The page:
Balboa Park is bursting with cool sights wherever you go. If you’ve ever driven or walked along El Prado a short distance west of the Cabrillo Bridge, you’ve probably seen some slightly larger than life sculptures of people standing on either side of the street. Sefton Plaza, located at the intersection of El Prado and Balboa Drive, is the location of these four bronze sculptures.
On the south side stands a representation of horticulturist Kate Sessions holding a trowel and pine cone. Often called the Mother of Balboa Park, she was instrumental in creating the park’s many lush gardens and groves of trees. The sculpture stands among a variety of beautiful plants including species she introduced in the early years of the park.
The three lifelike sculptures on the north side of Sefton Plaza, an area called Founder’s Plaza, represent Ephraim Morse, Alonzo Horton and George Marston. These three were the visionaries who orginally conceived Balboa Park, then worked tirelessly to create it.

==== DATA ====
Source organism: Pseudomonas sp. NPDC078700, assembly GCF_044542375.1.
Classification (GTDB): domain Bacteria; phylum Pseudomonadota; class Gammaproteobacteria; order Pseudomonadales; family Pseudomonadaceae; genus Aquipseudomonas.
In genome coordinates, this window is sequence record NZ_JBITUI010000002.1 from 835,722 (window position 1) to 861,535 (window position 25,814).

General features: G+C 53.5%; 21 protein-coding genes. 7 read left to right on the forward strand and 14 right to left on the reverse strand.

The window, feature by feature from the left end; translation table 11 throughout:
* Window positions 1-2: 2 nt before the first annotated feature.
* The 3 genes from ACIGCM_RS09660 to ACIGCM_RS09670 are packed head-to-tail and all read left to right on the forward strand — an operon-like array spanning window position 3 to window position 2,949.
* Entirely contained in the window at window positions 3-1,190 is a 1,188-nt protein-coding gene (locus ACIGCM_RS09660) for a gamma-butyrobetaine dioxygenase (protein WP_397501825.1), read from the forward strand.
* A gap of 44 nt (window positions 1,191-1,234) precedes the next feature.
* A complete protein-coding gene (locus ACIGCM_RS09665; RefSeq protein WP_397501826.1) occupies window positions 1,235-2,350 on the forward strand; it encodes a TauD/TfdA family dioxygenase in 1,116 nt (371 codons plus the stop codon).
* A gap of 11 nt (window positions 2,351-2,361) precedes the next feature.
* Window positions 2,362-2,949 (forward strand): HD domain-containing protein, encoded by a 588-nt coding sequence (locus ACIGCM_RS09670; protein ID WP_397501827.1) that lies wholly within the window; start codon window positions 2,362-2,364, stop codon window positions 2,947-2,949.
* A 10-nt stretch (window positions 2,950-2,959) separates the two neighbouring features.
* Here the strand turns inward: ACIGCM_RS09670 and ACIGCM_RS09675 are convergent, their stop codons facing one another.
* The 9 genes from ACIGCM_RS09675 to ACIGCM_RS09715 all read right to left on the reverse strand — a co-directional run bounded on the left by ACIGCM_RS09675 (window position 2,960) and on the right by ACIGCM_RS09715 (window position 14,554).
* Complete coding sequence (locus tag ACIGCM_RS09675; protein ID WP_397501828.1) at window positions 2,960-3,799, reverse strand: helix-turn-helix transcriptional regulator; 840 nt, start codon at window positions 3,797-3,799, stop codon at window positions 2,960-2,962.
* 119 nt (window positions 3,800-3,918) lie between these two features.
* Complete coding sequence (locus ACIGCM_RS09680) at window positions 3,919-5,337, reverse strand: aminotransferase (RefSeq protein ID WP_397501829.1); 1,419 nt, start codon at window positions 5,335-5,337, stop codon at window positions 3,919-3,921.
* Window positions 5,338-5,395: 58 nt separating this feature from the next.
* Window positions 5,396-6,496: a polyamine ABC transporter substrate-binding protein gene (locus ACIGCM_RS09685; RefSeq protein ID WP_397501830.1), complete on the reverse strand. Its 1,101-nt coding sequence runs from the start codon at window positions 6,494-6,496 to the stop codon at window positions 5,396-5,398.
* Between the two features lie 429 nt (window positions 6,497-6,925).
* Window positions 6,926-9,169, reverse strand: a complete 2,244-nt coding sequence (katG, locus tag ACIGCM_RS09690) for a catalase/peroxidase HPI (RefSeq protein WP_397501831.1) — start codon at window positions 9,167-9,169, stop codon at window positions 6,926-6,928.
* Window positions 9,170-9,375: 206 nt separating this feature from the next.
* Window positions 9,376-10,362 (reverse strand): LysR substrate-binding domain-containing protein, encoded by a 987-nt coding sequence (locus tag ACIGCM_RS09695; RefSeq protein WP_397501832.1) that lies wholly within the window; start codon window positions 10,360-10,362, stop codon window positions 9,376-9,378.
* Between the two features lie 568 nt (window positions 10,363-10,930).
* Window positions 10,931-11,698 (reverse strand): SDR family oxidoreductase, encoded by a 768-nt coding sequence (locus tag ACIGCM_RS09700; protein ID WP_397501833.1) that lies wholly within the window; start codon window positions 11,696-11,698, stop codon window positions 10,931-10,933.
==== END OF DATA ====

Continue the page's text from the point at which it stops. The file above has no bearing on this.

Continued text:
Ephraim Morse, an early settler and promoter of San Diego, and Alonzo Horton, a land speculator responsible for downtown San Diego’s current location, proposed in 1868 that the new city park occupy 1,400 acres. The sheer size of the park was simply amazing, considering San Diego at the time had a mere 2,300 residents! George Marston, often called the Father of Balboa Park, was a prominent department store owner who personally funded the park’s design. To turn the grand vision into reality, he hired the former superintendent of New York City’s Central Park, Samuel B. Parsons Jr. The park’s construction began in 1903 at the corner of Sixth Avenue and Date Street. (Just a three minute walk from where I live! I love it!)
The four wonderfully realistic bronze sculptures were created by local artist Ruth Hayward. She intentionally made them about 10% larger than life, so they’d appear slightly imposing.
Balboa Park, which began as a audacious idea in the minds of just a few people, today is the nation’s largest urban cultural park!